In Japanese mythology, there is a great story about an especially determined koi fish who battled the mighty currents to swim upstream on the Yellow River. According to legend, once in a great while, an extraordinarily dedicated koi would be able to succeed in leaping the waterfall at the point called Dragon’s Gate. Once that extraordinary leap was made, the koi would be transformed into a mighty dragon. This transformation was seen as both an acknowledgement of his sacrifice and perseverance, as well as a just reward. After that, the powerful dragon could take flight over the tumultuous Yellow River below.
I’ve written a lot about our pilgrimage from the depths of addiction — and all of its related unhealthy enmeshments — into recovery. It’s been a journey of challenge and unanticipated heartbreak, but it has also given us each a clear sense of purpose, a new-found perseverance, and the kind of internal growth that only seems to happen in the midst of adversity. Through it, we have experienced countless opportunities for great transformation.
For my wife, the transformation is obvious. Once plagued by a series of addictions and haunted by insecurities, she shed the crippling shackles of addiction and discovered a new life of sobriety and self-determination. Her journey continues on, of course, as all of our journeys do, but she has managed to tap in to an ability to remarkably remake the structure of her life, brick by brick, day by day. Through it all, and maybe even because of it all, she has been the very embodiment of persevering courage.
As we now know, the simple truth of addiction is that it affects everyone in its wake in some way, which means that the “road to recovery” doesn’t just involve the addict. As a result, I’ve been on a journey, too, full of its own twists and turns and — hopefully — renewal.
First and foremost were the relationship challenges, many of them documented here on this blog, that faced us once my wife made the decision to address her addictions. We had to learn a new way to communicate, to relate, and to live. But the predicament of my personal journey also had little to do with my wife or the challenges of her new-found sobriety. The reality of my wife’s addiction and recovery served simply as a spotlight on the facets of my own life that needed work.
Of course, there was also my physical health to contend with. While I’d been dealing with a variety of heart issues since my teenage years, the medications that were such a part of my life had become wholly ineffective, prompting an abrupt and unavoidable change in course. Today, I’m six years out from a tedious summer of heart surgeries and physical recovery (you can read about it here). While I accept that I still have another heart surgery to contend with at some point in the future, I feel fortunate to have made the progress required to get to this point. Frankly, I feel blessed to have a future at all.
Then, this past fall, I started the process of two very outward transformations. First, I decided to get on the offense with regard to my weight. It was something that had been bothering me for a while — the slow addition of a handful of pounds, year after year — and the time had finally come to make some significant changes to my diet and my lifestyle. I’d like to tell you that it was a decision borne of positive energy and deep reflection, but the truth is far more vain. I saw a picture of a group of my friends and couldn’t figure out who the fat ass was in the black polo shirt. Then I realized that fat ass was me. So, I cut out the artificial sugars (I was a diehard Diet Coke addict of the 20+ cans/day variety), eliminated the fast food habit, started taking yoga, and doing a little bit of jogging and exercise. It’s been a great — and sometimes, really really difficult — experience, but I’m proud of the progress I’ve made.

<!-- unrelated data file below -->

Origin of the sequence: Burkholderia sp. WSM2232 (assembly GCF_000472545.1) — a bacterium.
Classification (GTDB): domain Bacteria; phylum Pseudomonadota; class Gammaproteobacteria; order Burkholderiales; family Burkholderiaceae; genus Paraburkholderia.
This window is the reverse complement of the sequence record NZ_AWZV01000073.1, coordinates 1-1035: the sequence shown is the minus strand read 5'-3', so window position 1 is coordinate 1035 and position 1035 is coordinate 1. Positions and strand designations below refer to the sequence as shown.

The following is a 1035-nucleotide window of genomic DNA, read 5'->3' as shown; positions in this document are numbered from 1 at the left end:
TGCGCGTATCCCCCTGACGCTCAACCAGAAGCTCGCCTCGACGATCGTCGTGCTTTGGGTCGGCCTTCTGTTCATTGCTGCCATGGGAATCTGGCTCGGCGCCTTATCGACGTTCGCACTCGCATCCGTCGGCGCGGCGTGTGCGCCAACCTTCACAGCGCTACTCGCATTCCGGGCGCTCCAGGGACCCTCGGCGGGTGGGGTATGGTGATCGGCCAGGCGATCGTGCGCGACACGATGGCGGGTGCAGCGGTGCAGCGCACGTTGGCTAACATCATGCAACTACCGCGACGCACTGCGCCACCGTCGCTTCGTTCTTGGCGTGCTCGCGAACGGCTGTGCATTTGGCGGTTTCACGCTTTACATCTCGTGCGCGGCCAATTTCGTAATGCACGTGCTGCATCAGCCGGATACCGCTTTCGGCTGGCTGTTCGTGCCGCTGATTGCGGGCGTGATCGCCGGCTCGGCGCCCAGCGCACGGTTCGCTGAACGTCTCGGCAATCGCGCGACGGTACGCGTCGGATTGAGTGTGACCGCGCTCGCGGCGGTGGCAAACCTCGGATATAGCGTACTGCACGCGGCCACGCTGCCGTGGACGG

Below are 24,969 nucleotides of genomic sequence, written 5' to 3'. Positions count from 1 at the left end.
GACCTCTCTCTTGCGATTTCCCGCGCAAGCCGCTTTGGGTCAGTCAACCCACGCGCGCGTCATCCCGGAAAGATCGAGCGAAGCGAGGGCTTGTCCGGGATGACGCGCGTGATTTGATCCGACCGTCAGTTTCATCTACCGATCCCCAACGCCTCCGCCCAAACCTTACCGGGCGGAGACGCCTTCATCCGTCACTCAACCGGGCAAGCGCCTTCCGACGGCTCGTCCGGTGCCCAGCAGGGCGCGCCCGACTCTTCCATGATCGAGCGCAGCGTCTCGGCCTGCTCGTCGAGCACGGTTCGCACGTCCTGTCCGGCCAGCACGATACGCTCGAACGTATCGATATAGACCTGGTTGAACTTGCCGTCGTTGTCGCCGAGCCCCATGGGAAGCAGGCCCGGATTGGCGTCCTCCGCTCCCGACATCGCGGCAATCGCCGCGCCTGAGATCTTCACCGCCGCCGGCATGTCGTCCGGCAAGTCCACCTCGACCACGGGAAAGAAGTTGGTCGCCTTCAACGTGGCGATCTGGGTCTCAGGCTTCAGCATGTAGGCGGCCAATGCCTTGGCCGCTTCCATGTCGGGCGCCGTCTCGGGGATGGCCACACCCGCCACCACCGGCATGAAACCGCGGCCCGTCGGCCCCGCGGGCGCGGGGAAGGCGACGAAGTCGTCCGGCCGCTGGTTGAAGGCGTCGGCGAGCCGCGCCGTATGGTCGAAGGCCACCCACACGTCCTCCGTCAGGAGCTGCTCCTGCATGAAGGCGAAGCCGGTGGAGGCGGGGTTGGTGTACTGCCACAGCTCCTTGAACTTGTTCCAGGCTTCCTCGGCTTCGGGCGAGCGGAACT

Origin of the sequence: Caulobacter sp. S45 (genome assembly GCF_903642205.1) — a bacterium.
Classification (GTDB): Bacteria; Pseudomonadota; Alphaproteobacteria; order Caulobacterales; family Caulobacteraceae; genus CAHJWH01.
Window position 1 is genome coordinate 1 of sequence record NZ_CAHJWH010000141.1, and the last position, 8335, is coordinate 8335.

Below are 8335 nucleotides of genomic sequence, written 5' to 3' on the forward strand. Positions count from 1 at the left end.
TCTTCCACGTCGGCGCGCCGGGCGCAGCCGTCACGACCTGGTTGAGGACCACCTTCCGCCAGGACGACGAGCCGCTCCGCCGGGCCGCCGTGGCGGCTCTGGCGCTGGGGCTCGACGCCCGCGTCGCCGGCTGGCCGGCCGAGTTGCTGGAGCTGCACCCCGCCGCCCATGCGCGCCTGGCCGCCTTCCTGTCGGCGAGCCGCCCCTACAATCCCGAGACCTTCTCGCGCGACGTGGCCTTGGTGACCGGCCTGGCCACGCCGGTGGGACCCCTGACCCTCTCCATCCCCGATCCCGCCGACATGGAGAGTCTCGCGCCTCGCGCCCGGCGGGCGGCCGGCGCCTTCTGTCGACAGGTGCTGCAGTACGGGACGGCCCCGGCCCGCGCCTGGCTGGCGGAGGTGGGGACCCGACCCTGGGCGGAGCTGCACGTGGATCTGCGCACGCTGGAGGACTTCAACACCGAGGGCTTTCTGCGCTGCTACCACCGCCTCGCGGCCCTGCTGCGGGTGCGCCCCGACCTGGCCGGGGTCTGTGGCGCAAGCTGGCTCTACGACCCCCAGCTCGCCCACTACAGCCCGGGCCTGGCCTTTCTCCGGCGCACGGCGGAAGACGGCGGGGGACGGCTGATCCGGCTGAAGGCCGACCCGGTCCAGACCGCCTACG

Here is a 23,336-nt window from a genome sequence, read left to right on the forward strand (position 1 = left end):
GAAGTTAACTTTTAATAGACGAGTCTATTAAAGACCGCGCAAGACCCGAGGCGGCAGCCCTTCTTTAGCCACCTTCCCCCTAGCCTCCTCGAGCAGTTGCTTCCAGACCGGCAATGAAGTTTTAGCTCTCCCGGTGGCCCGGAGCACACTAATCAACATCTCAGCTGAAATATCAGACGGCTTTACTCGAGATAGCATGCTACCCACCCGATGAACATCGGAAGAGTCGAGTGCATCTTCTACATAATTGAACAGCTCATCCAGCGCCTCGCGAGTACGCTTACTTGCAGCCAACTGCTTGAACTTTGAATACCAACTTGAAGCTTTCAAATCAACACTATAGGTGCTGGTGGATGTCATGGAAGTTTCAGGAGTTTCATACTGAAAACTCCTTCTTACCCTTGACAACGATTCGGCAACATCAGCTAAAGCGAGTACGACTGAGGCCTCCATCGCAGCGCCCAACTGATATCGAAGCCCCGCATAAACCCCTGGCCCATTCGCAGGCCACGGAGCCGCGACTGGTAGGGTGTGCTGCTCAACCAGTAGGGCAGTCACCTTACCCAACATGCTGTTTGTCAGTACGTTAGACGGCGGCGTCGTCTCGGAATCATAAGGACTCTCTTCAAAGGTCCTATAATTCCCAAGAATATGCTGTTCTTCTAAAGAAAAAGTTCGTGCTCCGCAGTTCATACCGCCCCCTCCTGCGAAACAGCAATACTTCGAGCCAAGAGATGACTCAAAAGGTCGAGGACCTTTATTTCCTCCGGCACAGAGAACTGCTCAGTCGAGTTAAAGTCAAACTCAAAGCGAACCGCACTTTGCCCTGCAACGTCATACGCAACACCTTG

Secondly, there was my desire to document this whole journey in some meaningful way. So, late last fall, I started working with a local tattoo artist to create something I’d been contemplating for years… a full sleeve tattoo. It’s a project that now, six months later, is almost complete. Not everyone likes or understands the whole tattoo thing, I realize, but for me, there’s something incredibly meaningful about having this piece on my arm. It honors and remembers the struggle, while at the same time, gives me hope and reminds me of the work yet to be done. It is both an acknowledgement and my accountability.
I’ve always loved that little piece of Japanese lore, both for its imagery and for its implied promise. In many ways, it’s been the story of our journey. And so now, it will be the account — my “living, breathing portable story,” as a good friend described it — told on my arm.
The Threshold of the Dragon’s Gate
Beneath the serene quiet of the water lilies
a young carp senses a calling . . . swelling up in her heart
like the swirling waters at the base of a great waterfall,
Somehow summoned to go beyond the barrier
of crashing water and veiled mist
The churning waters of the waterfall’s bottom
matches that of the young carp’s desires
Finally with a burst of enthusiasm the carp has launched herself
up the wall of rushing water
cresting the first falls with a surge of effort
only to be met with relentless rushing water.
Persevering from one cataract to the next
the carp makes it to the summit’s last falls.
Regrouping her energies in a pocket of scouring effervescence
every essence of strength, courage, and spirit is consumed
in the launching over the fall’s summit.
And the dragon’s gate accepts her efforts a transforming gate of fire
Revealing the birth of a new Dragon
born of the seed of desire planted in the heart of a small carp
that once hid in the shallows.